10 This Joyful Season of Lent - Fr Aniceto Nazareth

posted Feb 16, 2018, 12:50 AM by Neil D'Souza   [ updated Feb 16, 2018, 12:50 AM ]
This title is not of my own making. Contrary to our expectations, it is exactly what the Liturgy itself calls Lent – a Joyful Season. Naturally! Since Lent is a time of Reconciliation with God and with each other, it is bound to have its share of happy moments. St Augustine reminds us, "Our hearts were made for you. They'll never find rest until they rest in you." And there is a hymn which says, "Happy the heart that lives in the heart of God, the heart of love."

Moreover, Lent is a home-coming, our "journey" with Jesus from death to new life, when with renewed mind and heart, we can approach God, our Father with reverence and join our community with willing service! A liturgical word for this "passage" is a "Passover". Bookworms however, like to use a difficult expression, which few understand, coined as it is from Hebrew and Greek roots: the "Paschal Mystery". I prefer to sing a happy song about this "transition" we make during Lent. "I've wandered far away from God; now I'm coming home." Unthinking people unfortunately use this song at funerals, so that while others are [at last!] speaking well about the deceased, the song leader believes that she or he "wasted many precious years."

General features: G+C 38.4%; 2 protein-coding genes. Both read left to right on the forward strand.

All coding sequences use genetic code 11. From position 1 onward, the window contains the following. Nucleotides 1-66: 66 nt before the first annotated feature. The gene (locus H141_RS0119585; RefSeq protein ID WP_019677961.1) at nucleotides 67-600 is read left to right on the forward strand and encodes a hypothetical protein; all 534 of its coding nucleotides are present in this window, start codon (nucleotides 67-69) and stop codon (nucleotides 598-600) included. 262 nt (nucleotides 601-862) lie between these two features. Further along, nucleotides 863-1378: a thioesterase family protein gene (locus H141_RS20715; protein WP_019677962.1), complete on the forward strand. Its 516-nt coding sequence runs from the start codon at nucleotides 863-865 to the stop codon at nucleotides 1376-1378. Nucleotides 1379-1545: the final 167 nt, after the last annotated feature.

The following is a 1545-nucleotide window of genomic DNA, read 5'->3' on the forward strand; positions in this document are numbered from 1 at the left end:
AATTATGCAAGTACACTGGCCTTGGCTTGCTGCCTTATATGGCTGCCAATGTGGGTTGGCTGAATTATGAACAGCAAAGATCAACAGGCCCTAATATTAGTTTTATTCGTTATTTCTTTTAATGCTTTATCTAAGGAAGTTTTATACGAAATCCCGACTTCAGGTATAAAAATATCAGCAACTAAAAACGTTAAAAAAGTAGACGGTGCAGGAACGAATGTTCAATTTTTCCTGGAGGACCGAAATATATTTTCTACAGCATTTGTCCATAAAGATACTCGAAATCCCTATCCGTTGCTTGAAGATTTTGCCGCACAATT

Lent is also a season of grace that renews us in spirit, purifies our hearts, and control our desires. During Lent, we learn to live in this passing world with our hearts set on eternity. All this happens as we recall the great events that bring us to a new life in Jesus. In Lent, we hear the cry of Jesus: "Come back to me with all your heart. Don't let fear keep us apart. The wilderness will lead you to your heart where I will speak: 'Long have I waited for your coming home to me and living deeply our new life.'"

Yes, in Lent, it is God who spurs us on to possess a more abundant life, and being rich in mercy, He constantly offers pardon and invites us sinners to trust in His forgiveness. By the working of the Holy Spirit, He changes our hearts and makes them ever new, so that hatred is overcome by love, revenge gives way to forgiveness, and discord turns into mutual respect. Though time and again, we have broken His covenant, He has never turned away from us, but has bound the human family to Himself with a new bond of love. We would do well in responding to Him: "Love lifted me."

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